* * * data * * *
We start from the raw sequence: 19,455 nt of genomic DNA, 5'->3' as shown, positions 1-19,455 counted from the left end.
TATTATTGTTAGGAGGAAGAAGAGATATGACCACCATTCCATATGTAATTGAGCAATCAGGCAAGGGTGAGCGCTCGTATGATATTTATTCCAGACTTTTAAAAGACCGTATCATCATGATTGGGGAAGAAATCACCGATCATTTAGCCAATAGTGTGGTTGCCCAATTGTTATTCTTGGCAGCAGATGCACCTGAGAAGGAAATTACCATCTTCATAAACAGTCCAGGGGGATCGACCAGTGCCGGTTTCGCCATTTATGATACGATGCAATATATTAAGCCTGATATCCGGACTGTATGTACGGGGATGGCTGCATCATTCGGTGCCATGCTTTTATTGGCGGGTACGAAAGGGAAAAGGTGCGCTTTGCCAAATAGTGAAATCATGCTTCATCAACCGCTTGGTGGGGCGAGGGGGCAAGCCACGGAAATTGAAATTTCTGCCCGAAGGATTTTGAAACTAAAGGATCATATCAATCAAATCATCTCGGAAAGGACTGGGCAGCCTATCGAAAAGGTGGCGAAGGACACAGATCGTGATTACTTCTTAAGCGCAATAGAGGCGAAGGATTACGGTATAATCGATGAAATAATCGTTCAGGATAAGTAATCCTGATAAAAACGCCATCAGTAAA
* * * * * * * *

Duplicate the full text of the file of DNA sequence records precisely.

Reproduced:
We start from the raw sequence: 19,455 nt of genomic DNA, 5'->3' as shown, positions 1-19,455 counted from the left end.
TATTATTGTTAGGAGGAAGAAGAGATATGACCACCATTCCATATGTAATTGAGCAATCAGGCAAGGGTGAGCGCTCGTATGATATTTATTCCAGACTTTTAAAAGACCGTATCATCATGATTGGGGAAGAAATCACCGATCATTTAGCCAATAGTGTGGTTGCCCAATTGTTATTCTTGGCAGCAGATGCACCTGAGAAGGAAATTACCATCTTCATAAACAGTCCAGGGGGATCGACCAGTGCCGGTTTCGCCATTTATGATACGATGCAATATATTAAGCCTGATATCCGGACTGTATGTACGGGGATGGCTGCATCATTCGGTGCCATGCTTTTATTGGCGGGTACGAAAGGGAAAAGGTGCGCTTTGCCAAATAGTGAAATCATGCTTCATCAACCGCTTGGTGGGGCGAGGGGGCAAGCCACGGAAATTGAAATTTCTGCCCGAAGGATTTTGAAACTAAAGGATCATATCAATCAAATCATCTCGGAAAGGACTGGGCAGCCTATCGAAAAGGTGGCGAAGGACACAGATCGTGATTACTTCTTAAGCGCAATAGAGGCGAAGGATTACGGTATAATCGATGAAATAATCGTTCAGGATAAGTAATCCTGATAAAAACGCCATCAGTAAA